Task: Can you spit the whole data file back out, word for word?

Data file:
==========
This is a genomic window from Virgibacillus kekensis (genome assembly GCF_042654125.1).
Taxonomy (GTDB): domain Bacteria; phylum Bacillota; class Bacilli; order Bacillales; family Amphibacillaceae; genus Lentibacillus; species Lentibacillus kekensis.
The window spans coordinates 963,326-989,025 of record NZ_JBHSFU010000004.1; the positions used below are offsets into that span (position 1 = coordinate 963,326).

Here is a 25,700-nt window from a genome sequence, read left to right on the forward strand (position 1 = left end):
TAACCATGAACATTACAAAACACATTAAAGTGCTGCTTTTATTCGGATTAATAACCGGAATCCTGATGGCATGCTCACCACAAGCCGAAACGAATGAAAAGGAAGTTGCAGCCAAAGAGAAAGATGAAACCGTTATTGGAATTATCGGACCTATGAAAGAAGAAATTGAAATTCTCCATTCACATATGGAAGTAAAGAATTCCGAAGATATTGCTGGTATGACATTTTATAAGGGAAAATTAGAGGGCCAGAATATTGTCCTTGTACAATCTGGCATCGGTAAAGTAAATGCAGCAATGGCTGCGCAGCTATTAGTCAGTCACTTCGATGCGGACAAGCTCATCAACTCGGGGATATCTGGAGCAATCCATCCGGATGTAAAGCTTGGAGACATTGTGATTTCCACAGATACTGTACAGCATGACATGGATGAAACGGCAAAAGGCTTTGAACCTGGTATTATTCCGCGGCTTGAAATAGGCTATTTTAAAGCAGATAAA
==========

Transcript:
This is a genomic window from Virgibacillus kekensis (genome assembly GCF_042654125.1).
Taxonomy (GTDB): domain Bacteria; phylum Bacillota; class Bacilli; order Bacillales; family Amphibacillaceae; genus Lentibacillus; species Lentibacillus kekensis.
The window spans coordinates 963,326-989,025 of record NZ_JBHSFU010000004.1; the positions used below are offsets into that span (position 1 = coordinate 963,326).

Here is a 25,700-nt window from a genome sequence, read left to right on the forward strand (position 1 = left end):
TAACCATGAACATTACAAAACACATTAAAGTGCTGCTTTTATTCGGATTAATAACCGGAATCCTGATGGCATGCTCACCACAAGCCGAAACGAATGAAAAGGAAGTTGCAGCCAAAGAGAAAGATGAAACCGTTATTGGAATTATCGGACCTATGAAAGAAGAAATTGAAATTCTCCATTCACATATGGAAGTAAAGAATTCCGAAGATATTGCTGGTATGACATTTTATAAGGGAAAATTAGAGGGCCAGAATATTGTCCTTGTACAATCTGGCATCGGTAAAGTAAATGCAGCAATGGCTGCGCAGCTATTAGTCAGTCACTTCGATGCGGACAAGCTCATCAACTCGGGGATATCTGGAGCAATCCATCCGGATGTAAAGCTTGGAGACATTGTGATTTCCACAGATACTGTACAGCATGACATGGATGAAACGGCAAAAGGCTTTGAACCTGGTATTATTCCGCGGCTTGAAATAGGCTATTTTAAAGCAGATAAA